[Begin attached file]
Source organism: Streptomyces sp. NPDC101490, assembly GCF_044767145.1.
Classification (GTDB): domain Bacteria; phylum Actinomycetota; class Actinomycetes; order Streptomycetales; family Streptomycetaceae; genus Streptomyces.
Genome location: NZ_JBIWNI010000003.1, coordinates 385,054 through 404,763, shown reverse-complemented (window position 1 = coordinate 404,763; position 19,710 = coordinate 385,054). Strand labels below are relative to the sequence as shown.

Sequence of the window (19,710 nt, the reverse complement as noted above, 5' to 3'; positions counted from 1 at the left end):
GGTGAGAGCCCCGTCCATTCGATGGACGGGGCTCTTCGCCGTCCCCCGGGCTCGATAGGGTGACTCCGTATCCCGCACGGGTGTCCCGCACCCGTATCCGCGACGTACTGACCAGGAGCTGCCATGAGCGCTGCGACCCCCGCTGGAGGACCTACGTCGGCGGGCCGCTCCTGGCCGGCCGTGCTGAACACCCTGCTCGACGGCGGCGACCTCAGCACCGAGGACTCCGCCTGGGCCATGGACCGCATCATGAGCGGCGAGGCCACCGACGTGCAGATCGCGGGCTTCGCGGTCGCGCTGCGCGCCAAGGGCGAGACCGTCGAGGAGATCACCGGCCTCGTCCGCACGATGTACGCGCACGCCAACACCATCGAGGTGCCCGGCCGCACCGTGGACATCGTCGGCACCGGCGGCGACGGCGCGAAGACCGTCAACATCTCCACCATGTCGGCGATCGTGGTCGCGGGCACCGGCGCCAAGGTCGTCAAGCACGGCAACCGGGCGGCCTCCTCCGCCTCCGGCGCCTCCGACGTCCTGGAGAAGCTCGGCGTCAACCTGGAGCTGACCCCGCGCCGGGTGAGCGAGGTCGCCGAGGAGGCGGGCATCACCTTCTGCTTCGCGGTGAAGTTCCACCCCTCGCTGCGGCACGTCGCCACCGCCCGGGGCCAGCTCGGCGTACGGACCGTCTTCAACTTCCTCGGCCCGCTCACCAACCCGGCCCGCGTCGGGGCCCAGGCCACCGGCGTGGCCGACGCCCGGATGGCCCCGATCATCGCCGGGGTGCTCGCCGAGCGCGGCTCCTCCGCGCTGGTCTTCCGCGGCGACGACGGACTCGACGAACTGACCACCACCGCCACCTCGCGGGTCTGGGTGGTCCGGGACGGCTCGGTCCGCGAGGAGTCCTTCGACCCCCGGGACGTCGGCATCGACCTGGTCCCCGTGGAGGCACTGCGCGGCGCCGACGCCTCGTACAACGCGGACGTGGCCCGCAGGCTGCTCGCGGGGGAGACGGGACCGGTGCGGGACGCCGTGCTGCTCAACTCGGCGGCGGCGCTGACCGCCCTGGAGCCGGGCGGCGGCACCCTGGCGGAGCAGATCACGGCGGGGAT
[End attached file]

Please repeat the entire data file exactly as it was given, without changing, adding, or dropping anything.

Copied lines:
Source organism: Streptomyces sp. NPDC101490, assembly GCF_044767145.1.
Classification (GTDB): domain Bacteria; phylum Actinomycetota; class Actinomycetes; order Streptomycetales; family Streptomycetaceae; genus Streptomyces.
Genome location: NZ_JBIWNI010000003.1, coordinates 385,054 through 404,763, shown reverse-complemented (window position 1 = coordinate 404,763; position 19,710 = coordinate 385,054). Strand labels below are relative to the sequence as shown.

Sequence of the window (19,710 nt, the reverse complement as noted above, 5' to 3'; positions counted from 1 at the left end):
GGTGAGAGCCCCGTCCATTCGATGGACGGGGCTCTTCGCCGTCCCCCGGGCTCGATAGGGTGACTCCGTATCCCGCACGGGTGTCCCGCACCCGTATCCGCGACGTACTGACCAGGAGCTGCCATGAGCGCTGCGACCCCCGCTGGAGGACCTACGTCGGCGGGCCGCTCCTGGCCGGCCGTGCTGAACACCCTGCTCGACGGCGGCGACCTCAGCACCGAGGACTCCGCCTGGGCCATGGACCGCATCATGAGCGGCGAGGCCACCGACGTGCAGATCGCGGGCTTCGCGGTCGCGCTGCGCGCCAAGGGCGAGACCGTCGAGGAGATCACCGGCCTCGTCCGCACGATGTACGCGCACGCCAACACCATCGAGGTGCCCGGCCGCACCGTGGACATCGTCGGCACCGGCGGCGACGGCGCGAAGACCGTCAACATCTCCACCATGTCGGCGATCGTGGTCGCGGGCACCGGCGCCAAGGTCGTCAAGCACGGCAACCGGGCGGCCTCCTCCGCCTCCGGCGCCTCCGACGTCCTGGAGAAGCTCGGCGTCAACCTGGAGCTGACCCCGCGCCGGGTGAGCGAGGTCGCCGAGGAGGCGGGCATCACCTTCTGCTTCGCGGTGAAGTTCCACCCCTCGCTGCGGCACGTCGCCACCGCCCGGGGCCAGCTCGGCGTACGGACCGTCTTCAACTTCCTCGGCCCGCTCACCAACCCGGCCCGCGTCGGGGCCCAGGCCACCGGCGTGGCCGACGCCCGGATGGCCCCGATCATCGCCGGGGTGCTCGCCGAGCGCGGCTCCTCCGCGCTGGTCTTCCGCGGCGACGACGGACTCGACGAACTGACCACCACCGCCACCTCGCGGGTCTGGGTGGTCCGGGACGGCTCGGTCCGCGAGGAGTCCTTCGACCCCCGGGACGTCGGCATCGACCTGGTCCCCGTGGAGGCACTGCGCGGCGCCGACGCCTCGTACAACGCGGACGTGGCCCGCAGGCTGCTCGCGGGGGAGACGGGACCGGTGCGGGACGCCGTGCTGCTCAACTCGGCGGCGGCGCTGACCGCCCTGGAGCCGGGCGGCGGCACCCTGGCGGAGCAGATCACGGCGGGGAT